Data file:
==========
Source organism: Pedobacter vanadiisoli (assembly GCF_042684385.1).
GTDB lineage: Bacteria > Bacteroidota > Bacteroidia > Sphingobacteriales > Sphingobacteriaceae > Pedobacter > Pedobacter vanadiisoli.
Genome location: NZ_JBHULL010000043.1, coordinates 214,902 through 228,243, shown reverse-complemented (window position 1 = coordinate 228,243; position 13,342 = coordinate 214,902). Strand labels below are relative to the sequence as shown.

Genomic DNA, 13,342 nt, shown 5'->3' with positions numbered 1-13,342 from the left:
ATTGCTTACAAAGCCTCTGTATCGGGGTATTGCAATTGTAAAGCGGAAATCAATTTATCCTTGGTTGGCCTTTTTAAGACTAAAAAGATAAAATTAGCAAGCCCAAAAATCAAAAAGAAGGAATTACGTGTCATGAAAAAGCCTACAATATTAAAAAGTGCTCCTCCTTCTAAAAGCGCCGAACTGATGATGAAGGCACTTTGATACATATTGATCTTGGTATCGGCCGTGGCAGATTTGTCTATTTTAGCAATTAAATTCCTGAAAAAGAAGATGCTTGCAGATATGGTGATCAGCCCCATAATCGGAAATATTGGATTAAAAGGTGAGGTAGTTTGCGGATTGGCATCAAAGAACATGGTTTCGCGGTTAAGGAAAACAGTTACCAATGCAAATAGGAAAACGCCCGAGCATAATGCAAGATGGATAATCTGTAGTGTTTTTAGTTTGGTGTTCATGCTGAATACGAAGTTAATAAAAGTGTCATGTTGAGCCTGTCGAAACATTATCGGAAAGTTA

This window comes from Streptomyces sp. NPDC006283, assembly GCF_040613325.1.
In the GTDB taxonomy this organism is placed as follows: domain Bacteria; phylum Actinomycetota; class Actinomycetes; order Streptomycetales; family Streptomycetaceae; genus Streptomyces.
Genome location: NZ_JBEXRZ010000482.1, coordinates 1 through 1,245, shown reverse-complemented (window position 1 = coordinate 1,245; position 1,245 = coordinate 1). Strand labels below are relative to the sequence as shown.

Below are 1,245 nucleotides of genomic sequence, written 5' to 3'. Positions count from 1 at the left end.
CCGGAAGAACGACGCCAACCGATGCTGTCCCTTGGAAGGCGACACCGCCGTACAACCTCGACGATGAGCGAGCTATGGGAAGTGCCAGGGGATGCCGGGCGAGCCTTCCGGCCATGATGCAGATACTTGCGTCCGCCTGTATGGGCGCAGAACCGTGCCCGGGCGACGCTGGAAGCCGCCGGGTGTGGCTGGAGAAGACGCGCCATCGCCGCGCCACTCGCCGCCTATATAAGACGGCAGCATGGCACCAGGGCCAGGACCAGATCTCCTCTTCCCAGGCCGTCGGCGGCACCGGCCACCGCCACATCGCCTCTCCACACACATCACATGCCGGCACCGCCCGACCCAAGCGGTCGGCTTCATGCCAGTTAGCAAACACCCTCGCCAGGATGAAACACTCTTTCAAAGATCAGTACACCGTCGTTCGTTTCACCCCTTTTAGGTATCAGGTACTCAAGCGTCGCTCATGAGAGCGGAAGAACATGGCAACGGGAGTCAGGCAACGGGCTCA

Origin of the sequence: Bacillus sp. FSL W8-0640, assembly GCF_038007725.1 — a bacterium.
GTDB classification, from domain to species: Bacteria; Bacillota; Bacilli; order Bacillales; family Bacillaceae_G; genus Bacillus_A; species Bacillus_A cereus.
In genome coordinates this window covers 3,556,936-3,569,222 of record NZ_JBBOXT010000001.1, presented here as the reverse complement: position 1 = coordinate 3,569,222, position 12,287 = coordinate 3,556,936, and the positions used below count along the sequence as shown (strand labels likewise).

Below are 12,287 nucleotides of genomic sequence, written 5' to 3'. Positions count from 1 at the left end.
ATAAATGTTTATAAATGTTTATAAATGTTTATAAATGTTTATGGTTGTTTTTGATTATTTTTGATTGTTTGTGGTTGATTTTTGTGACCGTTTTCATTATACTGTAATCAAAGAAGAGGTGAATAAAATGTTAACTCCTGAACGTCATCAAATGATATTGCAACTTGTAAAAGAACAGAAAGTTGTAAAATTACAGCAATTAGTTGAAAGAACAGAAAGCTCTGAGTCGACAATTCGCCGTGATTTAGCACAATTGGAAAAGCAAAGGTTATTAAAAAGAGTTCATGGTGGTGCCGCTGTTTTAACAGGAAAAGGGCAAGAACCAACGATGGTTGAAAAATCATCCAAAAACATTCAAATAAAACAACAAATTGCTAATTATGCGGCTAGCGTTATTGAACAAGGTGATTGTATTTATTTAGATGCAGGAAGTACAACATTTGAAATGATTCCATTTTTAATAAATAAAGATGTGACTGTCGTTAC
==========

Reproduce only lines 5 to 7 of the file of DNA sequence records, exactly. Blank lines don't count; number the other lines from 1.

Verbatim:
ATTGCTTACAAAGCCTCTGTATCGGGGTATTGCAATTGTAAAGCGGAAATCAATTTATCCTTGGTTGGCCTTTTTAAGACTAAAAAGATAAAATTAGCAAGCCCAAAAATCAAAAAGAAGGAATTACGTGTCATGAAAAAGCCTACAATATTAAAAAGTGCTCCTCCTTCTAAAAGCGCCGAACTGATGATGAAGGCACTTTGATACATATTGATCTTGGTATCGGCCGTGGCAGATTTGTCTATTTTAGCAATTAAATTCCTGAAAAAGAAGATGCTTGCAGATATGGTGATCAGCCCCATAATCGGAAATATTGGATTAAAAGGTGAGGTAGTTTGCGGATTGGCATCAAAGAACATGGTTTCGCGGTTAAGGAAAACAGTTACCAATGCAAATAGGAAAACGCCCGAGCATAATGCAAGATGGATAATCTGTAGTGTTTTTAGTTTGGTGTTCATGCTGAATACGAAGTTAATAAAAGTGTCATGTTGAGCCTGTCGAAACATTATCGGAAAGTTA

This window comes from Streptomyces sp. NPDC006283, assembly GCF_040613325.1.
In the GTDB taxonomy this organism is placed as follows: domain Bacteria; phylum Actinomycetota; class Actinomycetes; order Streptomycetales; family Streptomycetaceae; genus Streptomyces.